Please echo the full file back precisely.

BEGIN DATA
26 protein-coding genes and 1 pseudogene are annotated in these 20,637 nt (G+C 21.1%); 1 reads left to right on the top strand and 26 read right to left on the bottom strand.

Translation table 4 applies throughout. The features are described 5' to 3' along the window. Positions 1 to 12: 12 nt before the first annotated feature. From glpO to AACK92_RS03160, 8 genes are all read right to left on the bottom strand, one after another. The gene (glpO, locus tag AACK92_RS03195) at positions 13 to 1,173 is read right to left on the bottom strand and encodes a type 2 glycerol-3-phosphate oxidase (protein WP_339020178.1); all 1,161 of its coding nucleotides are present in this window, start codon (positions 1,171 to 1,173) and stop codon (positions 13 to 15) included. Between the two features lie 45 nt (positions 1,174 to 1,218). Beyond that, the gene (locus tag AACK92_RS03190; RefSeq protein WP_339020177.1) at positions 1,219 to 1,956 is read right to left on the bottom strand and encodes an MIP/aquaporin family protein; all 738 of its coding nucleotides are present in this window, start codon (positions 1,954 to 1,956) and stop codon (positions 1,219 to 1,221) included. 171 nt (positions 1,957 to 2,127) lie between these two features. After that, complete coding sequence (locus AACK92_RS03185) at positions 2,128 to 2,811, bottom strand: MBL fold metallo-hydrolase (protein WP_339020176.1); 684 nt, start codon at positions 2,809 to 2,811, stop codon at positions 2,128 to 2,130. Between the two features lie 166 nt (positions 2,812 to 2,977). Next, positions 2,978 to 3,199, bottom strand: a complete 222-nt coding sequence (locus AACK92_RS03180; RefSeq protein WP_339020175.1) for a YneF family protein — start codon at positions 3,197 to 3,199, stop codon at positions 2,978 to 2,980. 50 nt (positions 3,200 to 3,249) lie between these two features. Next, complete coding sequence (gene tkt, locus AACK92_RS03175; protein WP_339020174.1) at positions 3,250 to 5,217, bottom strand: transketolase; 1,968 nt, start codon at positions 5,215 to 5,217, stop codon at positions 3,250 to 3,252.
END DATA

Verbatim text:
26 protein-coding genes and 1 pseudogene are annotated in these 20,637 nt (G+C 21.1%); 1 reads left to right on the top strand and 26 read right to left on the bottom strand.

Translation table 4 applies throughout. The features are described 5' to 3' along the window. Positions 1 to 12: 12 nt before the first annotated feature. From glpO to AACK92_RS03160, 8 genes are all read right to left on the bottom strand, one after another. The gene (glpO, locus tag AACK92_RS03195) at positions 13 to 1,173 is read right to left on the bottom strand and encodes a type 2 glycerol-3-phosphate oxidase (protein WP_339020178.1); all 1,161 of its coding nucleotides are present in this window, start codon (positions 1,171 to 1,173) and stop codon (positions 13 to 15) included. Between the two features lie 45 nt (positions 1,174 to 1,218). Beyond that, the gene (locus tag AACK92_RS03190; RefSeq protein WP_339020177.1) at positions 1,219 to 1,956 is read right to left on the bottom strand and encodes an MIP/aquaporin family protein; all 738 of its coding nucleotides are present in this window, start codon (positions 1,954 to 1,956) and stop codon (positions 1,219 to 1,221) included. 171 nt (positions 1,957 to 2,127) lie between these two features. After that, complete coding sequence (locus AACK92_RS03185) at positions 2,128 to 2,811, bottom strand: MBL fold metallo-hydrolase (protein WP_339020176.1); 684 nt, start codon at positions 2,809 to 2,811, stop codon at positions 2,128 to 2,130. Between the two features lie 166 nt (positions 2,812 to 2,977). Next, positions 2,978 to 3,199, bottom strand: a complete 222-nt coding sequence (locus AACK92_RS03180; RefSeq protein WP_339020175.1) for a YneF family protein — start codon at positions 3,197 to 3,199, stop codon at positions 2,978 to 2,980. 50 nt (positions 3,200 to 3,249) lie between these two features. Next, complete coding sequence (gene tkt, locus AACK92_RS03175; protein WP_339020174.1) at positions 3,250 to 5,217, bottom strand: transketolase; 1,968 nt, start codon at positions 5,215 to 5,217, stop codon at positions 3,250 to 3,252.